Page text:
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Soldier of the Year: The Story of a Gay American Patriot Hardcover – October, 1994

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Editorial Reviews

From Publishers Weekly

A staunch Republican and patriot who loved the Army, Sergeant Zuniga was a military journalist who served in the Gulf War and was honored as the Sixth Army's 1993 Soldier of the Year. A gay man whose wife was a lesbian, he had been hiding his sexual orientation behind the "happily married" facade. But living a duplicitous life was increasingly hard on him, and his crisis of conscience was dramatically resolved when he delivered a coming-out speech during the gay/lesbian demonstrations in April 1993 in Washington, D.C., before an audience of nearly a million. The Army reacted swiftly, stripping him of his rank and threatening him with a court-martial for a minor uniform infraction. Since his discharge-which was honorable-Zuniga has been busy speaking out for gay rights and expressing his disgust over President Clinton's "don't ask, don't tell" compromise, which Zuniga calls a "sellout to homophobes and bigots." His book includes a vivid picture of San Francisco's Castro Street culture (Zuniga was stationed at the Presidio in that city) and a poignant account of his relationship with his macho father and tenderhearted mother. This well-told personal story avoids shrillness and self-righteousness, and wins admiration for Zuniga's courage.
Copyright 1994 Reed Business Information, Inc.

From Library Journal

Sixth Army Soldier of the Year for 1992, Zuniga was discharged from the U.S. Army after coming out as a gay man at the 1993 March on Washington for gay and lesbian rights. A journalist before and during his four years of service, Zuniga would seem uniquely qualified to tell the tale of one gay man's service to his country. He offers a melange of his own life story, from his youth as an army brat through his development into a gay rights activist after his discharge; a history of the mainstream politics behind the 1993 battle to lift the ban on gays in the military; and tales of infighting in the lesbian and gay rights movement in the 1990s. Unfortunately, this award-winning journalist's prose is consistently overwitten and often chronologically muddled. Still, Zuniga's centrality to this debate warrants inclusion of his title in larger public libraries.
Eric Bryant, "Library Journal"
Copyright 1994 Reed Business Information, Inc.

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Product Details

  • Hardcover: 323 pages
  • Publisher: Pocket Books; First Edition edition (October 1994)
  • Language: English
  • ISBN-10: 0671888145
  • ISBN-13: 978-0671888145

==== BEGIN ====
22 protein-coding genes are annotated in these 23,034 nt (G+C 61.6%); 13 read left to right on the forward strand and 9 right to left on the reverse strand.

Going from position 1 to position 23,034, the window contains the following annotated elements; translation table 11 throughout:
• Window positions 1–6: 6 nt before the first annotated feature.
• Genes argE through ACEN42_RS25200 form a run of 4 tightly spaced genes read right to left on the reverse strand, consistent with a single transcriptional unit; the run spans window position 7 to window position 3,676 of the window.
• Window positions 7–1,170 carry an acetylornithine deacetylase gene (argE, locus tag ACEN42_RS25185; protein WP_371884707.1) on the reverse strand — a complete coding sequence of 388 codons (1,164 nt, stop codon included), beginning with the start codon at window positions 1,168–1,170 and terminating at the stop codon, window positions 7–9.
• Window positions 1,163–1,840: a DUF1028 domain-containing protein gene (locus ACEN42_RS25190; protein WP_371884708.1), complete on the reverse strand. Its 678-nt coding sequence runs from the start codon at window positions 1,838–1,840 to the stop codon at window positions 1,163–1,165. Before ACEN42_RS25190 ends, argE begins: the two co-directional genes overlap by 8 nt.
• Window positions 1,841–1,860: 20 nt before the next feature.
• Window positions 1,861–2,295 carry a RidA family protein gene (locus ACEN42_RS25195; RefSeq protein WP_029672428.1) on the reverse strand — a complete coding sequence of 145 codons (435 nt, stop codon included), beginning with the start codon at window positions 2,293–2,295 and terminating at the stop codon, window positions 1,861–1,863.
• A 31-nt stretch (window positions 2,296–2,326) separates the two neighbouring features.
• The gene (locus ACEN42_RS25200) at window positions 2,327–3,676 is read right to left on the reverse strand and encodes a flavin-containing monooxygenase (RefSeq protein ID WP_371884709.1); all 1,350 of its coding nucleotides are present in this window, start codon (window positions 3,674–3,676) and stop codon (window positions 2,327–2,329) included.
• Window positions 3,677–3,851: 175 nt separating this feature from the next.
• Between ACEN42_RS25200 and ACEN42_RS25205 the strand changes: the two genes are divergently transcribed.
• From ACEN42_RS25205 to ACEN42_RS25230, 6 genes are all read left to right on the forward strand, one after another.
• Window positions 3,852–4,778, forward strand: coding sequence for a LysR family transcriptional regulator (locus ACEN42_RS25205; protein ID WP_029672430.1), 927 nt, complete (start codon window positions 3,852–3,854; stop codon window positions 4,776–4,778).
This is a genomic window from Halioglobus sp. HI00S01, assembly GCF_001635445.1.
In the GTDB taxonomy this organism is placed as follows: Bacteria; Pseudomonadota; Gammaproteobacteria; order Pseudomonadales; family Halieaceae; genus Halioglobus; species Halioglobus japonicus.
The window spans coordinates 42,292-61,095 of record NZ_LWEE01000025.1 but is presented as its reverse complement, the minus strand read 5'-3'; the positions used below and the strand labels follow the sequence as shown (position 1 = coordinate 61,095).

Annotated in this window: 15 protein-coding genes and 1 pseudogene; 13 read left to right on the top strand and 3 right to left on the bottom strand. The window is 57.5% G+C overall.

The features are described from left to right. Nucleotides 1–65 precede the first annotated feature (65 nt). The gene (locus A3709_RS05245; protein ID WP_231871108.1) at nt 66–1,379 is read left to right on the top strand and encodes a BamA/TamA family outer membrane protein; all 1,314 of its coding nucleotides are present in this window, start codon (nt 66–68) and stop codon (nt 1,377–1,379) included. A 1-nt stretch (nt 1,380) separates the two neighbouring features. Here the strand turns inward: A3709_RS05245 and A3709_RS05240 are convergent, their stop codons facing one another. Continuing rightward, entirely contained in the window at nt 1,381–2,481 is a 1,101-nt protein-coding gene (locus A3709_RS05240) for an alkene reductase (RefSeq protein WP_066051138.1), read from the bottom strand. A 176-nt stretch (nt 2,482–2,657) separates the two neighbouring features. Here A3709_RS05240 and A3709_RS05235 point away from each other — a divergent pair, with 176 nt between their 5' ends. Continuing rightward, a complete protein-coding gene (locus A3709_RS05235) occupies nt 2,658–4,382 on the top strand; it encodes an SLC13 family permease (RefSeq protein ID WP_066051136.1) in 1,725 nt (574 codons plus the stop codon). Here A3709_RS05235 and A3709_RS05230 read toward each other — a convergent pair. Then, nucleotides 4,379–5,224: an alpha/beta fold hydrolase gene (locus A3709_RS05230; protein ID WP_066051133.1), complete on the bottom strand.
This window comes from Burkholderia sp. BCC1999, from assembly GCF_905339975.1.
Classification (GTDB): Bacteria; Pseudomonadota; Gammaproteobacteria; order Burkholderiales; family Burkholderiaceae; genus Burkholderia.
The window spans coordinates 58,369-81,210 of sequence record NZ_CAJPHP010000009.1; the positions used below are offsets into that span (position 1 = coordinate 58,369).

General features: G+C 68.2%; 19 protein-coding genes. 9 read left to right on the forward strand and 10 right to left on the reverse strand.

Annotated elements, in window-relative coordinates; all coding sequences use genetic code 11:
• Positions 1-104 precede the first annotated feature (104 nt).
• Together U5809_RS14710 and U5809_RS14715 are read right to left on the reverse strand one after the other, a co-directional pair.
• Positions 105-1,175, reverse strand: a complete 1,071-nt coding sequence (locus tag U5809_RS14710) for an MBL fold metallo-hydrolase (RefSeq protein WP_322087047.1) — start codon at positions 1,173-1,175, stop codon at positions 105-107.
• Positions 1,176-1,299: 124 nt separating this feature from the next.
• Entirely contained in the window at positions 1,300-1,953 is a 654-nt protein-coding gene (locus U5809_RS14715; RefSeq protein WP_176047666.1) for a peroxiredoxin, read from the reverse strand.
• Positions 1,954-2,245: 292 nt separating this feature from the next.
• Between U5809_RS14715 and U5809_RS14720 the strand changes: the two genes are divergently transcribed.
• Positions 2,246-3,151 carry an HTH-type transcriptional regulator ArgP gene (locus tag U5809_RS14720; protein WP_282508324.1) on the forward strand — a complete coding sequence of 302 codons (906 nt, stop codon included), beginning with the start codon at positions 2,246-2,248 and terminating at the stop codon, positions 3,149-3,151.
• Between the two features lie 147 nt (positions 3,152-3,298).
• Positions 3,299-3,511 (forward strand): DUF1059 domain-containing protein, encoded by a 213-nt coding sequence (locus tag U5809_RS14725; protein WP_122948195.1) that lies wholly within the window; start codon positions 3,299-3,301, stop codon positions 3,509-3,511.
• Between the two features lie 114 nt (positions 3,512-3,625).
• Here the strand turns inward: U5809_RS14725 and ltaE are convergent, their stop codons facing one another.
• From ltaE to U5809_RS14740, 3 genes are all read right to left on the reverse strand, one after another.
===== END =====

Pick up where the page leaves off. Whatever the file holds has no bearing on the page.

• Product Dimensions: 1.2 x 6.5 x 9.8 inches
  • Shipping Weight: 1.4 pounds
  • Average Customer Review: 4.0 out of 5 stars  See all reviews (1 customer review)
  • Amazon Best Sellers Rank: #5,780,714 in Books (See Top 100 in Books)

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5 of 5 people found the following review helpful By Michael J. Mazza HALL OF FAME on April 25, 2005
Format: Hardcover
"Soldier of the Year," by Jose Zuniga, is the memoir of a United States Army soldier who was discharged after publicly announcing he was gay. Zuniga was a decorated veteran of the Persian Gulf War who had attained the rank of sergeant. The title alludes to a significant military honor bestowed upon him: being named Sixth U.S. Army Soldier of the Year in 1993. This memoir covers his life from his birth in 1969 to the end of his military career in 1993.

Zuniga's story is consistently interesting and compelling. But I found the writing style often irritating and distracting. The whole thing has a self-absorbed, adolescent flavor to it (understandable, perhaps, when one considers that the author was only 25 years old when the book was published). The prose is at times sickeningly flowery, at times annoyingly bombastic. He seems to be trying too hard to sound either learned or clever (such as when he calls a group of military personnel a "coven of courtesans"). Sometimes he just sounds bitter and childish (as when he mocks Senator Strom Thurmond's hair). The stylistic flaws of the book are particularly regrettable because they detract from the many important issues he raises.

Zuniga discusses his combat zone service as both a military journalist and a medic. He also covers his stateside tours of duty. He paints an often searing portrait of a gay soldier's closeted life. One of the most fascinating sections of the book involves the question as to whether or not he improperly wore an Army award ribbon on his uniform during a public appearance; this material, including a fascinating appendix to the main text, gives readers a glimpse into the practical inner workings of the Army.
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